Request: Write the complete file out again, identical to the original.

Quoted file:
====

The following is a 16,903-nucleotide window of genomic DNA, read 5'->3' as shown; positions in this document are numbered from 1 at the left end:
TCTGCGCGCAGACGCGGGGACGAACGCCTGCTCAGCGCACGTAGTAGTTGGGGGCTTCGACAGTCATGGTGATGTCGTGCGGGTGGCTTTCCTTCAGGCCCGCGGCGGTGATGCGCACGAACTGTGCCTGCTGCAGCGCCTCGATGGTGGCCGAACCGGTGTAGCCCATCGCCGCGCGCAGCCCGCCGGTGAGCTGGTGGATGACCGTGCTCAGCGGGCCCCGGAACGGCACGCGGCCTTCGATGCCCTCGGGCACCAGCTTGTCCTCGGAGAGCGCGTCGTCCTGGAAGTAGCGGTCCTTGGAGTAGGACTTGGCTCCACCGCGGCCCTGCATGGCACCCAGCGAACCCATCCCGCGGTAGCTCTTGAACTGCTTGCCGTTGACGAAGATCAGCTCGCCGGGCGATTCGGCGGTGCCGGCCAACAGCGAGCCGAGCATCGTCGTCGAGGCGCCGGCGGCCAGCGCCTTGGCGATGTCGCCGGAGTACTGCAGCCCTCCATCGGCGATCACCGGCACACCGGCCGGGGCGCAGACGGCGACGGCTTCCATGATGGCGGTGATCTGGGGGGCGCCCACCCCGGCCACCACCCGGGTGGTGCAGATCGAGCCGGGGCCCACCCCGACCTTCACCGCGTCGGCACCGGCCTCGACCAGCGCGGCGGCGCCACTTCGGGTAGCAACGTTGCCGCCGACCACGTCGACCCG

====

The following is a 16,903-nucleotide window of genomic DNA, read 5'->3' as shown; positions in this document are numbered from 1 at the left end:
TCTGCGCGCAGACGCGGGGACGAACGCCTGCTCAGCGCACGTAGTAGTTGGGGGCTTCGACAGTCATGGTGATGTCGTGCGGGTGGCTTTCCTTCAGGCCCGCGGCGGTGATGCGCACGAACTGTGCCTGCTGCAGCGCCTCGATGGTGGCCGAACCGGTGTAGCCCATCGCCGCGCGCAGCCCGCCGGTGAGCTGGTGGATGACCGTGCTCAGCGGGCCCCGGAACGGCACGCGGCCTTCGATGCCCTCGGGCACCAGCTTGTCCTCGGAGAGCGCGTCGTCCTGGAAGTAGCGGTCCTTGGAGTAGGACTTGGCTCCACCGCGGCCCTGCATGGCACCCAGCGAACCCATCCCGCGGTAGCTCTTGAACTGCTTGCCGTTGACGAAGATCAGCTCGCCGGGCGATTCGGCGGTGCCGGCCAACAGCGAGCCGAGCATCGTCGTCGAGGCGCCGGCGGCCAGCGCCTTGGCGATGTCGCCGGAGTACTGCAGCCCTCCATCGGCGATCACCGGCACACCGGCCGGGGCGCAGACGGCGACGGCTTCCATGATGGCGGTGATCTGGGGGGCGCCCACCCCGGCCACCACCCGGGTGGTGCAGATCGAGCCGGGGCCCACCCCGACCTTCACCGCGTCGGCACCGGCCTCGACCAGCGCGGCGGCGCCACTTCGGGTAGCAACGTTGCCGCCGACCACGTCGACCCG